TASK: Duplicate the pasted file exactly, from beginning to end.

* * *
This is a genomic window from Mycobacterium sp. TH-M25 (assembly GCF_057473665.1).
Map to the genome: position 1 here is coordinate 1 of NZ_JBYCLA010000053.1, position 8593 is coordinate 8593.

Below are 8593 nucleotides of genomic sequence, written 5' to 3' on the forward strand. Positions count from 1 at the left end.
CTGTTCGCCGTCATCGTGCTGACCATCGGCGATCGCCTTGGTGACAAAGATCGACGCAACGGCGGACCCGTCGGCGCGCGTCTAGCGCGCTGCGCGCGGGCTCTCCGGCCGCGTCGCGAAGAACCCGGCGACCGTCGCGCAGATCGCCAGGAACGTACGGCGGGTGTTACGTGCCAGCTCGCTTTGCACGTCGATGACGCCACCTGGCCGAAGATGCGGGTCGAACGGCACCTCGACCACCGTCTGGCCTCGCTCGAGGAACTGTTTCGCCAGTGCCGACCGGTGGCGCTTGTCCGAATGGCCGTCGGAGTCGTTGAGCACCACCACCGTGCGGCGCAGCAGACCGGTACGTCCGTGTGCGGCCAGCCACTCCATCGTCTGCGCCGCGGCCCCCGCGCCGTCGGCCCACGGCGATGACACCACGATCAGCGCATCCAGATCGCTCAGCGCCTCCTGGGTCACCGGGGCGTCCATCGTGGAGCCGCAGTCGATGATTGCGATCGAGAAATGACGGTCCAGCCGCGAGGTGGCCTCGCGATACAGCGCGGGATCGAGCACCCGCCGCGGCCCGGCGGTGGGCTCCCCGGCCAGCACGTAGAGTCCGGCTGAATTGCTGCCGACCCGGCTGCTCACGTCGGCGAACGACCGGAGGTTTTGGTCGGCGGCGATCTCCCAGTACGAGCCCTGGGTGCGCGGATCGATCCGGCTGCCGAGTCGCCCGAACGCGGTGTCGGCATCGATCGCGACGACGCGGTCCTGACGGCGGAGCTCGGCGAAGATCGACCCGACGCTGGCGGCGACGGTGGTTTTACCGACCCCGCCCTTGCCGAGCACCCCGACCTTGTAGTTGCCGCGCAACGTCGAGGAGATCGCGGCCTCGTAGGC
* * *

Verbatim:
This is a genomic window from Mycobacterium sp. TH-M25 (assembly GCF_057473665.1).
Map to the genome: position 1 here is coordinate 1 of NZ_JBYCLA010000053.1, position 8593 is coordinate 8593.

Below are 8593 nucleotides of genomic sequence, written 5' to 3' on the forward strand. Positions count from 1 at the left end.
CTGTTCGCCGTCATCGTGCTGACCATCGGCGATCGCCTTGGTGACAAAGATCGACGCAACGGCGGACCCGTCGGCGCGCGTCTAGCGCGCTGCGCGCGGGCTCTCCGGCCGCGTCGCGAAGAACCCGGCGACCGTCGCGCAGATCGCCAGGAACGTACGGCGGGTGTTACGTGCCAGCTCGCTTTGCACGTCGATGACGCCACCTGGCCGAAGATGCGGGTCGAACGGCACCTCGACCACCGTCTGGCCTCGCTCGAGGAACTGTTTCGCCAGTGCCGACCGGTGGCGCTTGTCCGAATGGCCGTCGGAGTCGTTGAGCACCACCACCGTGCGGCGCAGCAGACCGGTACGTCCGTGTGCGGCCAGCCACTCCATCGTCTGCGCCGCGGCCCCCGCGCCGTCGGCCCACGGCGATGACACCACGATCAGCGCATCCAGATCGCTCAGCGCCTCCTGGGTCACCGGGGCGTCCATCGTGGAGCCGCAGTCGATGATTGCGATCGAGAAATGACGGTCCAGCCGCGAGGTGGCCTCGCGATACAGCGCGGGATCGAGCACCCGCCGCGGCCCGGCGGTGGGCTCCCCGGCCAGCACGTAGAGTCCGGCTGAATTGCTGCCGACCCGGCTGCTCACGTCGGCGAACGACCGGAGGTTTTGGTCGGCGGCGATCTCCCAGTACGAGCCCTGGGTGCGCGGATCGATCCGGCTGCCGAGTCGCCCGAACGCGGTGTCGGCATCGATCGCGACGACGCGGTCCTGACGGCGGAGCTCGGCGAAGATCGACCCGACGCTGGCGGCGACGGTGGTTTTACCGACCCCGCCCTTGCCGAGCACCCCGACCTTGTAGTTGCCGCGCAACGTCGAGGAGATCGCGGCCTCGTAGGC